Fall 2010: v.06 n.02: Dynamic Coupling
How much time do you spend together? Do you live together or share a studio, or do you just get together to work on projects as they come up?
KB: All day, every day. Sometimes it seems that way, at least. We are married and live together. Currently our studios are in our home, and right next to each other. I can see David right now from my desk…
DP: Do I detect a sense of fatigue? Or am I projecting? We often discuss the need for a separate space for studio, one that is totally removed from teaching, cooking, sleeping, television, etc. Every time I’ve had that kind of space has been at a residency, and I’ve been very productive. But that could also be because it was a residency.
When you are working on something do you schedule structured time together in a physical space, or meet online, or is it more organic than that?
DP: We make art dates. One of us will say, “Can I talk to you about an idea? Maybe tomorrow after we go to the DMV?” We have to be specific and make these dates because new ideas are precious. It’s important to have a well-rested, well-fed, attentive ear…So on second thought, maybe after the DMV isn’t such a good idea.
KB: Sometimes it is organic as well. Waiting in line at the DMV could turn into a problem-solving session.
Do you keep your personal/professional lives separate, or have they become seamless and indistinct? Is this okay?
KB: I think the two blend together much of the time. Breakfast conversations about work are common. Vacations usually involve some art-making. Mostly, it’s okay and usually pretty fun. The harder separation is keeping teaching out of our personal lives and meal-time conversations.
DP: I try to make art and life as seamless as possible. In fact, she doesn’t know this, but the man Krista married is actually one of my personas. I like to call him “Über Hüsband.”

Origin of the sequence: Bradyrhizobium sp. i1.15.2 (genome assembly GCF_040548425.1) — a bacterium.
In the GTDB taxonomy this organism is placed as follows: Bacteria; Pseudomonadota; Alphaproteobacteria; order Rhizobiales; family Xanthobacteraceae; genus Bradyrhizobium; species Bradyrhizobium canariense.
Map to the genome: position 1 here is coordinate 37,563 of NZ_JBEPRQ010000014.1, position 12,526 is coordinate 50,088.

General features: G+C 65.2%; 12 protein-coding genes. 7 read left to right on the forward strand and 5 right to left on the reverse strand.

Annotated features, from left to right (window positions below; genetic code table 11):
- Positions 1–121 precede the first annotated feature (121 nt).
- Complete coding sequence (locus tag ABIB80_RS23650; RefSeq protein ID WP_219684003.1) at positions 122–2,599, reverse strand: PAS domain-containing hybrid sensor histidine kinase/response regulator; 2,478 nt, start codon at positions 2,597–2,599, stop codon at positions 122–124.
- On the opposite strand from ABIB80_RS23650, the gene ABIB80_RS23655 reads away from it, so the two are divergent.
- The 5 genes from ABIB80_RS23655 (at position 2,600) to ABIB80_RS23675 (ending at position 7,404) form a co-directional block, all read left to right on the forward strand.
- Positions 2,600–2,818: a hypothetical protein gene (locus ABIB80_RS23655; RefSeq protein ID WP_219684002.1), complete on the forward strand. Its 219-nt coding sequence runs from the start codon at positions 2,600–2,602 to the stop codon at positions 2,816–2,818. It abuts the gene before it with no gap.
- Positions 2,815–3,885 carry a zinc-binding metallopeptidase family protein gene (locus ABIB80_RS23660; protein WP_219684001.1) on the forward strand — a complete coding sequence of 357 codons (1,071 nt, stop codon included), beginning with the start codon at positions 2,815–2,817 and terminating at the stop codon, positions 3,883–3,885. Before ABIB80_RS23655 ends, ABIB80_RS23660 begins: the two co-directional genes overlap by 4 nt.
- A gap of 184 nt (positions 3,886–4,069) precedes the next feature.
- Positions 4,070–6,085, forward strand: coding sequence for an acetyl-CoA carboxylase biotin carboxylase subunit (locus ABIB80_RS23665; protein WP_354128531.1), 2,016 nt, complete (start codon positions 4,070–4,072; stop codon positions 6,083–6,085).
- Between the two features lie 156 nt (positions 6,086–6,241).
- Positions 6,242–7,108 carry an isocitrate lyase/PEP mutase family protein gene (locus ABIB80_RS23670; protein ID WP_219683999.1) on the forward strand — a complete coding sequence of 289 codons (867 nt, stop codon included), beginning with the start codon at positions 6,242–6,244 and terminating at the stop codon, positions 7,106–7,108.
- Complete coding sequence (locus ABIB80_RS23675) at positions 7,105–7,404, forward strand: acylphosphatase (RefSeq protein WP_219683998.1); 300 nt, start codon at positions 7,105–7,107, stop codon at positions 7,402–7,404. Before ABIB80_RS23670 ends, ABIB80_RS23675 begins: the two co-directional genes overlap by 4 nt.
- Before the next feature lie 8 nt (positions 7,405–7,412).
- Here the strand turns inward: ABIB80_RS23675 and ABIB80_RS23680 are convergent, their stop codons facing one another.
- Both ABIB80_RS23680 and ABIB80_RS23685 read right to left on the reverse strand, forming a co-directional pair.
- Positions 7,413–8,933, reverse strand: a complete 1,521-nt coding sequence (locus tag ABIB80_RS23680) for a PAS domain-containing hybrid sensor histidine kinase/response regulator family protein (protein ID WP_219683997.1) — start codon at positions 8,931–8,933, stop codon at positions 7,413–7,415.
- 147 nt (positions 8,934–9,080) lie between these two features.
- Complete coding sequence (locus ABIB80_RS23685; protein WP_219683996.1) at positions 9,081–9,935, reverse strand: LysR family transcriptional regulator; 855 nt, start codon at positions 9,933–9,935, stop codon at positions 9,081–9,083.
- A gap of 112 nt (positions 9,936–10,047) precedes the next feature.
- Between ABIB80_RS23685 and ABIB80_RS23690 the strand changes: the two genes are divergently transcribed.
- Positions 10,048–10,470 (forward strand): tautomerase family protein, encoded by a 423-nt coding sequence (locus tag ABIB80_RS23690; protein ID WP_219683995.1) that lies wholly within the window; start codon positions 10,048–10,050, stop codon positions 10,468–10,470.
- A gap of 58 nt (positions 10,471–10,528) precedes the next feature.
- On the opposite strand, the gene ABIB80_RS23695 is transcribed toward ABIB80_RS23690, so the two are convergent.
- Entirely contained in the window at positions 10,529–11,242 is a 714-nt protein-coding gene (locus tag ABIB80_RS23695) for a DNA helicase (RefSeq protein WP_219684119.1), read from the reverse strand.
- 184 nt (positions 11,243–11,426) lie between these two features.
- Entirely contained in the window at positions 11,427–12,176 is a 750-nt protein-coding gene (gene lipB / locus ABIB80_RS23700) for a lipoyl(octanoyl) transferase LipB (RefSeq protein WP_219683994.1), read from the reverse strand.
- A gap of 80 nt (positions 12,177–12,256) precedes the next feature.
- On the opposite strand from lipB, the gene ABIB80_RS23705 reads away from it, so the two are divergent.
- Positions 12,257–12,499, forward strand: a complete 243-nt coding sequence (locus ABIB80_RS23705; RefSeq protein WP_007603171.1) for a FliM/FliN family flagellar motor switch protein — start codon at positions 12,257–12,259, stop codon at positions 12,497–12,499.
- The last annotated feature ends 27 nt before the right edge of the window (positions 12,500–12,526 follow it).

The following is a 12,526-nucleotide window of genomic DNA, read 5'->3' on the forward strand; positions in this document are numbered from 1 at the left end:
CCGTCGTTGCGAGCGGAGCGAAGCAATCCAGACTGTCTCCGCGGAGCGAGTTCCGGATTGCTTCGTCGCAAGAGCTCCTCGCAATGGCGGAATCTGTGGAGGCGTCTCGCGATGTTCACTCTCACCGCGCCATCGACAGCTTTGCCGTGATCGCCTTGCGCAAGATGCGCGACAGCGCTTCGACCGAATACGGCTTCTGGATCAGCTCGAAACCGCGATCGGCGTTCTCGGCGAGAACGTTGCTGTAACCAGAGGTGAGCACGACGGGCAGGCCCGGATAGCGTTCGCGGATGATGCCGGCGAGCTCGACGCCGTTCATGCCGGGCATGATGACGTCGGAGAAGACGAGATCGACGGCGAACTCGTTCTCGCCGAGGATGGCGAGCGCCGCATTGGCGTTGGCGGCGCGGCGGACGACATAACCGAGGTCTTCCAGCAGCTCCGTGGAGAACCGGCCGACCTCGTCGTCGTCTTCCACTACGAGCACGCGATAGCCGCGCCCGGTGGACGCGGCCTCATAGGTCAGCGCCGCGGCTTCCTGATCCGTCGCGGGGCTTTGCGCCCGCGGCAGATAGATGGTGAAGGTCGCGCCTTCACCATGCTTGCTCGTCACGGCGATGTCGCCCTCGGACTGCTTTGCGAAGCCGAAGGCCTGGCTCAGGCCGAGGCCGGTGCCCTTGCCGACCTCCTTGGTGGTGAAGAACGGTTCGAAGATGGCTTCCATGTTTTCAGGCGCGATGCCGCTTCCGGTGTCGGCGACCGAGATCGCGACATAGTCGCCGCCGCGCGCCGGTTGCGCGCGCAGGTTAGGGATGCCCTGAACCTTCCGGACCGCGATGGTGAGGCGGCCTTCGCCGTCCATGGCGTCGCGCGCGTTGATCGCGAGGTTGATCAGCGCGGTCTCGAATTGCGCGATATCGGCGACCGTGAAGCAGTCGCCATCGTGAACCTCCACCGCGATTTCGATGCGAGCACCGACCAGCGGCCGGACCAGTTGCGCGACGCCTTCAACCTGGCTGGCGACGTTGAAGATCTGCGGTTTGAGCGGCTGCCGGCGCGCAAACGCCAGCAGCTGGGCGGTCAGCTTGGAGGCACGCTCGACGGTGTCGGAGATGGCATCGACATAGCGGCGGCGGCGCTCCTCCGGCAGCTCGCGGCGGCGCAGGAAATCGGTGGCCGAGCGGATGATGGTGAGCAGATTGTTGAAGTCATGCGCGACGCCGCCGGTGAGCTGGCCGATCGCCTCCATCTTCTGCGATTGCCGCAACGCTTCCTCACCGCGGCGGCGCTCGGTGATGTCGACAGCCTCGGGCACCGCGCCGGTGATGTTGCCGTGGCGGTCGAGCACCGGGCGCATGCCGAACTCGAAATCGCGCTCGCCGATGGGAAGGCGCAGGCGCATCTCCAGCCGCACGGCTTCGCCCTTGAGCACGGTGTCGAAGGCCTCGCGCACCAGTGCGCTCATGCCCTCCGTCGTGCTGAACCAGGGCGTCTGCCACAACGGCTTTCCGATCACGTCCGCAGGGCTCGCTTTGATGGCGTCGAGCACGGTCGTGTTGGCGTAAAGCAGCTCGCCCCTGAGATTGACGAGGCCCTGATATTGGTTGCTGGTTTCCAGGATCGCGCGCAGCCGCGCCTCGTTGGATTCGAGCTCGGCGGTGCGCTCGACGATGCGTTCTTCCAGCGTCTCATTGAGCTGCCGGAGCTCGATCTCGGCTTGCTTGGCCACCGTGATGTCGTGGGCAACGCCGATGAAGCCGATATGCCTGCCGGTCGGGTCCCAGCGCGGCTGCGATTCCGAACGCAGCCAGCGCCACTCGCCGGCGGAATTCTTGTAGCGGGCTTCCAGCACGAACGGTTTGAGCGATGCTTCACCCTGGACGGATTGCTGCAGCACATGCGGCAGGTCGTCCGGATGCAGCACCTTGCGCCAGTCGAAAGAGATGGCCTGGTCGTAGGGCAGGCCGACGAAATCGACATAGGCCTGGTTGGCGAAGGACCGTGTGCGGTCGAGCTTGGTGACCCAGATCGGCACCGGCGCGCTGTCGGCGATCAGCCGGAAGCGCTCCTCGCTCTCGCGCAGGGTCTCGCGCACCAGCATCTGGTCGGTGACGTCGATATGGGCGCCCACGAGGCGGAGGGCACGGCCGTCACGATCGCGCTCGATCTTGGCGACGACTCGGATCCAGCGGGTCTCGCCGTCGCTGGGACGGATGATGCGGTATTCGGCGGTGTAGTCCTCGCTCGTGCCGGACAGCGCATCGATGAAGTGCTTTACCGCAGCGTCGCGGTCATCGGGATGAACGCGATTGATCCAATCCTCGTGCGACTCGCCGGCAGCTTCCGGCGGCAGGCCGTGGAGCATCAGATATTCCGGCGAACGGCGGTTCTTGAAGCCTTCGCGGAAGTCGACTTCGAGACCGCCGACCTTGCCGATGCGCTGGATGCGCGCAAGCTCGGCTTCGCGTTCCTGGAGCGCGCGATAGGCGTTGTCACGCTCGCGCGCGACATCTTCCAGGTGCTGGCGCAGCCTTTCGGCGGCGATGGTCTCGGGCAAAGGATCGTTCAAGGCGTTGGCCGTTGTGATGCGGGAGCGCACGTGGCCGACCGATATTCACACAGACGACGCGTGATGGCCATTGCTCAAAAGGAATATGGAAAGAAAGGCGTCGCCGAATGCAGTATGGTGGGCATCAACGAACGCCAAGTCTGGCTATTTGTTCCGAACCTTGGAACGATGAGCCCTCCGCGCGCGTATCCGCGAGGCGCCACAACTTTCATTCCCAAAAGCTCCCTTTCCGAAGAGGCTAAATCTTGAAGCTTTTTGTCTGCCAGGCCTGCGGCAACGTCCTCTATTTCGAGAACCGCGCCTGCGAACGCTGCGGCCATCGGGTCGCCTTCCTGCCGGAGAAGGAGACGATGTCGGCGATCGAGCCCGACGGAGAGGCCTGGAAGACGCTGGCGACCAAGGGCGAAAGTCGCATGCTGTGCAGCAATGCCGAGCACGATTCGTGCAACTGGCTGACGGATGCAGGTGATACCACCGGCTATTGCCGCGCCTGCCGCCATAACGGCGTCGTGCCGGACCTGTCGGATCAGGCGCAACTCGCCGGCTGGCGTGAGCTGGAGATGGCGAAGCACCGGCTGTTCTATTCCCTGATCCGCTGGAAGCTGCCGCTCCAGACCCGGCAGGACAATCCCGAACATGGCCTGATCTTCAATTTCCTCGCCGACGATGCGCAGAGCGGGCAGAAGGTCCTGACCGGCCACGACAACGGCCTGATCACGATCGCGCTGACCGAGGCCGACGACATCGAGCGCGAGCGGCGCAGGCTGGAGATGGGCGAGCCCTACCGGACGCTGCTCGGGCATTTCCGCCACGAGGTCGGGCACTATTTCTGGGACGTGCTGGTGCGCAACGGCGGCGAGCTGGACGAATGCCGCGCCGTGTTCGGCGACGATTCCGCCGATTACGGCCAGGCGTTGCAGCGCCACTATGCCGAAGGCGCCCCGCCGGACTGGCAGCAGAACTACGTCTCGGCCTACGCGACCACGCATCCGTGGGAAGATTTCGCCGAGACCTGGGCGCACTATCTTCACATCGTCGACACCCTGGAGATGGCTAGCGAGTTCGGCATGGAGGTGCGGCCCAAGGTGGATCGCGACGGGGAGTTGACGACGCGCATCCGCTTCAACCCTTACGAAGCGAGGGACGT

Can you, or do you, turn off your research/studio practice(s)?
DP: I have a difficult time turning it off. I don’t mind this too much, but I think that it might be irritating to others sometimes.
KB: So, when you say “others”…
When and how did you meet each other and under what circumstances?
KB: We met in graduate school. David was in his final year when I was starting. He made a video called, “Before we get involved there are a few things you should know” that basically listed all his negative qualities. Ironically, I found this incredibly charming. I decided to take on the challenge.
DP: Maybe we could collaborate on a piece called “Now that we’re involved, is that video still funny?”
At what point did you start making work together?
DP: I think we started giving feedback to one another from the beginning. In fact, one of the first one-on-one conversations we had was about Krista’s work. It was right after a graduate school critique. It went something like this:
David (Shyly) Hey, I think your work is um, like, really interesting. I know I didn’t say much in class, but um, if you like, ever want to, um…
Krista (Frazzled) Sorry, I think I need some air.
Was there a growing period, when you had to get a feel for each other’s process/priorities, learn how to communicate – or did you click right away?
KB: I think I understood David’s work pretty quickly. It took him longer to understand mine, maybe because my process was still developing at the time.
DP: When speaking to someone about their work, it is difficult to resist wanting to make it your own. I have a tendency (and I think most people do) to suggest changes that are in line with your own aesthetic versus trying to adopt the aesthetic of the work you are discussing. It’s even more difficult when you are enthusiastic about the work.
Do you gravitate towards roles in your practice – based on strengths, or personality, or skills? Or is every project a different kind of adventure?
DP: The most useful role either of us can play for one another is as “Doubt Destroyer.” Krista is good at reminding me what I’m good at.
How do you generate the concepts you work with? Do you draw, write, photograph, or do any sort of regular background practice? Is this a shared thing?